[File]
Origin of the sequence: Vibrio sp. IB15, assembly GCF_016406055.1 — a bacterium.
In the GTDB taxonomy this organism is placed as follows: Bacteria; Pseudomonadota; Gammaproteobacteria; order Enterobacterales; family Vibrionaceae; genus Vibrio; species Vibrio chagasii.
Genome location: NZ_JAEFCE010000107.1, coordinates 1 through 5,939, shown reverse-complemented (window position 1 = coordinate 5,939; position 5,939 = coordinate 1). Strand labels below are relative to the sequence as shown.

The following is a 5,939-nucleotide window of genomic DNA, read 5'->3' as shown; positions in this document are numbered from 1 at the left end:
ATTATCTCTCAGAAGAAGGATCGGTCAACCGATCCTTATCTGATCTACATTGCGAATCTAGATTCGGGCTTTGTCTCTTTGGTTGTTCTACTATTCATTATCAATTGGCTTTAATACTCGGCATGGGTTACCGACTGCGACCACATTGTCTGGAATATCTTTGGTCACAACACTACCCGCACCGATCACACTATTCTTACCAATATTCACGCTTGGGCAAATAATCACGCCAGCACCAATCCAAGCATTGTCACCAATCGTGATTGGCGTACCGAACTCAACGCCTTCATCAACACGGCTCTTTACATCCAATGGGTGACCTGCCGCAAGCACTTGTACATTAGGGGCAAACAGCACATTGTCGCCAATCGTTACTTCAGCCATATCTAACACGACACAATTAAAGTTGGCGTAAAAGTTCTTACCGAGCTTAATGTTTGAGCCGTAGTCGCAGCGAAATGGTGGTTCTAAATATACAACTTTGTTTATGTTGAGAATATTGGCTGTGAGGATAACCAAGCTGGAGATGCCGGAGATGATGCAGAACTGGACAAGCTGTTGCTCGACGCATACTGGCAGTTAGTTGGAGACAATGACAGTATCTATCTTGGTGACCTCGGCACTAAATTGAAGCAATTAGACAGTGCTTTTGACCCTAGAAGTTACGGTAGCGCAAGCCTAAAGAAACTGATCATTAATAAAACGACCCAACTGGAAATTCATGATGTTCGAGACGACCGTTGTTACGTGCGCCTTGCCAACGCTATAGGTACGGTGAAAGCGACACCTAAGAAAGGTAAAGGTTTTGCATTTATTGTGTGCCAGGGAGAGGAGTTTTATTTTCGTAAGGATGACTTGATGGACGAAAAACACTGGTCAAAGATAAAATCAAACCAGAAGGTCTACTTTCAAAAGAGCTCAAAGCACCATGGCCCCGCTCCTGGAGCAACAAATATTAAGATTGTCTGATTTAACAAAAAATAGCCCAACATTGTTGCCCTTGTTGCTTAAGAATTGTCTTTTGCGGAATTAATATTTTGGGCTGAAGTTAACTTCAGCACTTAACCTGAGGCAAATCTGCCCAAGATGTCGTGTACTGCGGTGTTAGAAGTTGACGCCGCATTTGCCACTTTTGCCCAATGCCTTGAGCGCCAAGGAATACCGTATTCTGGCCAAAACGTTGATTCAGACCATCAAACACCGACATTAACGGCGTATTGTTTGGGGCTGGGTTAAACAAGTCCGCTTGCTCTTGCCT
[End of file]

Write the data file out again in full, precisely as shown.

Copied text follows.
Origin of the sequence: Vibrio sp. IB15, assembly GCF_016406055.1 — a bacterium.
In the GTDB taxonomy this organism is placed as follows: Bacteria; Pseudomonadota; Gammaproteobacteria; order Enterobacterales; family Vibrionaceae; genus Vibrio; species Vibrio chagasii.
Genome location: NZ_JAEFCE010000107.1, coordinates 1 through 5,939, shown reverse-complemented (window position 1 = coordinate 5,939; position 5,939 = coordinate 1). Strand labels below are relative to the sequence as shown.

The following is a 5,939-nucleotide window of genomic DNA, read 5'->3' as shown; positions in this document are numbered from 1 at the left end:
ATTATCTCTCAGAAGAAGGATCGGTCAACCGATCCTTATCTGATCTACATTGCGAATCTAGATTCGGGCTTTGTCTCTTTGGTTGTTCTACTATTCATTATCAATTGGCTTTAATACTCGGCATGGGTTACCGACTGCGACCACATTGTCTGGAATATCTTTGGTCACAACACTACCCGCACCGATCACACTATTCTTACCAATATTCACGCTTGGGCAAATAATCACGCCAGCACCAATCCAAGCATTGTCACCAATCGTGATTGGCGTACCGAACTCAACGCCTTCATCAACACGGCTCTTTACATCCAATGGGTGACCTGCCGCAAGCACTTGTACATTAGGGGCAAACAGCACATTGTCGCCAATCGTTACTTCAGCCATATCTAACACGACACAATTAAAGTTGGCGTAAAAGTTCTTACCGAGCTTAATGTTTGAGCCGTAGTCGCAGCGAAATGGTGGTTCTAAATATACAACTTTGTTTATGTTGAGAATATTGGCTGTGAGGATAACCAAGCTGGAGATGCCGGAGATGATGCAGAACTGGACAAGCTGTTGCTCGACGCATACTGGCAGTTAGTTGGAGACAATGACAGTATCTATCTTGGTGACCTCGGCACTAAATTGAAGCAATTAGACAGTGCTTTTGACCCTAGAAGTTACGGTAGCGCAAGCCTAAAGAAACTGATCATTAATAAAACGACCCAACTGGAAATTCATGATGTTCGAGACGACCGTTGTTACGTGCGCCTTGCCAACGCTATAGGTACGGTGAAAGCGACACCTAAGAAAGGTAAAGGTTTTGCATTTATTGTGTGCCAGGGAGAGGAGTTTTATTTTCGTAAGGATGACTTGATGGACGAAAAACACTGGTCAAAGATAAAATCAAACCAGAAGGTCTACTTTCAAAAGAGCTCAAAGCACCATGGCCCCGCTCCTGGAGCAACAAATATTAAGATTGTCTGATTTAACAAAAAATAGCCCAACATTGTTGCCCTTGTTGCTTAAGAATTGTCTTTTGCGGAATTAATATTTTGGGCTGAAGTTAACTTCAGCACTTAACCTGAGGCAAATCTGCCCAAGATGTCGTGTACTGCGGTGTTAGAAGTTGACGCCGCATTTGCCACTTTTGCCCAATGCCTTGAGCGCCAAGGAATACCGTATTCTGGCCAAAACGTTGATTCAGACCATCAAACACCGACATTAACGGCGTATTGTTTGGGGCTGGGTTAAACAAGTCCGCTTGCTCTTGCCT